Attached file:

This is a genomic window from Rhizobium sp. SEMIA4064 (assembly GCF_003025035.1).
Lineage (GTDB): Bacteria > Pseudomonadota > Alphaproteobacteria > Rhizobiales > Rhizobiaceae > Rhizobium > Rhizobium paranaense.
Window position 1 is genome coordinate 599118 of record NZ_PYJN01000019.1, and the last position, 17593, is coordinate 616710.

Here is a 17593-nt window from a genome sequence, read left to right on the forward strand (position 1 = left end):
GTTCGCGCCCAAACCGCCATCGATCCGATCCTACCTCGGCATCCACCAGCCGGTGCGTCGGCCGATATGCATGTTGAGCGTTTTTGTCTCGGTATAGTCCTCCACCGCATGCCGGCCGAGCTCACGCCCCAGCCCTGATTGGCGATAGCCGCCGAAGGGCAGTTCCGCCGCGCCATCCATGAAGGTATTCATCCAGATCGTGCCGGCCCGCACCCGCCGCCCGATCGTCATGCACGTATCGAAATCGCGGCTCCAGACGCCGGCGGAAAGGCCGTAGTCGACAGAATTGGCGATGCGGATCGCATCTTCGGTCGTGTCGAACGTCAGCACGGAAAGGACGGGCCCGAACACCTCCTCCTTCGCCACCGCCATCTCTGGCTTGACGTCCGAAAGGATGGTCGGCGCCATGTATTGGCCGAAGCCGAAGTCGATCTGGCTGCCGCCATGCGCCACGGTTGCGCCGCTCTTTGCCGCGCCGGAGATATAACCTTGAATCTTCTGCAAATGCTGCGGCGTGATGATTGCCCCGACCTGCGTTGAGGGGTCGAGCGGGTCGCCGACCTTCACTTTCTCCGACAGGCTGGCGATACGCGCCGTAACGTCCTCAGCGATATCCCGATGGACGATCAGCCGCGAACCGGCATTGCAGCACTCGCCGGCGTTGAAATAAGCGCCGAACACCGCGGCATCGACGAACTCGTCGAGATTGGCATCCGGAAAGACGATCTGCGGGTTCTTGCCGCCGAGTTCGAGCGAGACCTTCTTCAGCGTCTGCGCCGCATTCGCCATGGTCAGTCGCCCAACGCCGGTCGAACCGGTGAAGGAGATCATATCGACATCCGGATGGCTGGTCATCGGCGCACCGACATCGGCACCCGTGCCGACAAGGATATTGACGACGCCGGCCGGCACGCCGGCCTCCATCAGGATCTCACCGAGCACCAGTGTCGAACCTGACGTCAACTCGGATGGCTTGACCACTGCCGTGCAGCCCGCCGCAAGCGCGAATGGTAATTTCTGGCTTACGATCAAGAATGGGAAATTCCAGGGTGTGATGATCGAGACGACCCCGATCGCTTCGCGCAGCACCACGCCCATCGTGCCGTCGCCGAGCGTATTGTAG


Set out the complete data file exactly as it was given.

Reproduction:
This is a genomic window from Rhizobium sp. SEMIA4064 (assembly GCF_003025035.1).
Lineage (GTDB): Bacteria > Pseudomonadota > Alphaproteobacteria > Rhizobiales > Rhizobiaceae > Rhizobium > Rhizobium paranaense.
Window position 1 is genome coordinate 599118 of record NZ_PYJN01000019.1, and the last position, 17593, is coordinate 616710.

Here is a 17593-nt window from a genome sequence, read left to right on the forward strand (position 1 = left end):
GTTCGCGCCCAAACCGCCATCGATCCGATCCTACCTCGGCATCCACCAGCCGGTGCGTCGGCCGATATGCATGTTGAGCGTTTTTGTCTCGGTATAGTCCTCCACCGCATGCCGGCCGAGCTCACGCCCCAGCCCTGATTGGCGATAGCCGCCGAAGGGCAGTTCCGCCGCGCCATCCATGAAGGTATTCATCCAGATCGTGCCGGCCCGCACCCGCCGCCCGATCGTCATGCACGTATCGAAATCGCGGCTCCAGACGCCGGCGGAAAGGCCGTAGTCGACAGAATTGGCGATGCGGATCGCATCTTCGGTCGTGTCGAACGTCAGCACGGAAAGGACGGGCCCGAACACCTCCTCCTTCGCCACCGCCATCTCTGGCTTGACGTCCGAAAGGATGGTCGGCGCCATGTATTGGCCGAAGCCGAAGTCGATCTGGCTGCCGCCATGCGCCACGGTTGCGCCGCTCTTTGCCGCGCCGGAGATATAACCTTGAATCTTCTGCAAATGCTGCGGCGTGATGATTGCCCCGACCTGCGTTGAGGGGTCGAGCGGGTCGCCGACCTTCACTTTCTCCGACAGGCTGGCGATACGCGCCGTAACGTCCTCAGCGATATCCCGATGGACGATCAGCCGCGAACCGGCATTGCAGCACTCGCCGGCGTTGAAATAAGCGCCGAACACCGCGGCATCGACGAACTCGTCGAGATTGGCATCCGGAAAGACGATCTGCGGGTTCTTGCCGCCGAGTTCGAGCGAGACCTTCTTCAGCGTCTGCGCCGCATTCGCCATGGTCAGTCGCCCAACGCCGGTCGAACCGGTGAAGGAGATCATATCGACATCCGGATGGCTGGTCATCGGCGCACCGACATCGGCACCCGTGCCGACAAGGATATTGACGACGCCGGCCGGCACGCCGGCCTCCATCAGGATCTCACCGAGCACCAGTGTCGAACCTGACGTCAACTCGGATGGCTTGACCACTGCCGTGCAGCCCGCCGCAAGCGCGAATGGTAATTTCTGGCTTACGATCAAGAATGGGAAATTCCAGGGTGTGATGATCGAGACGACCCCGATCGCTTCGCGCAGCACCACGCCCATCGTGCCGTCGCCGAGCGTATTGTAG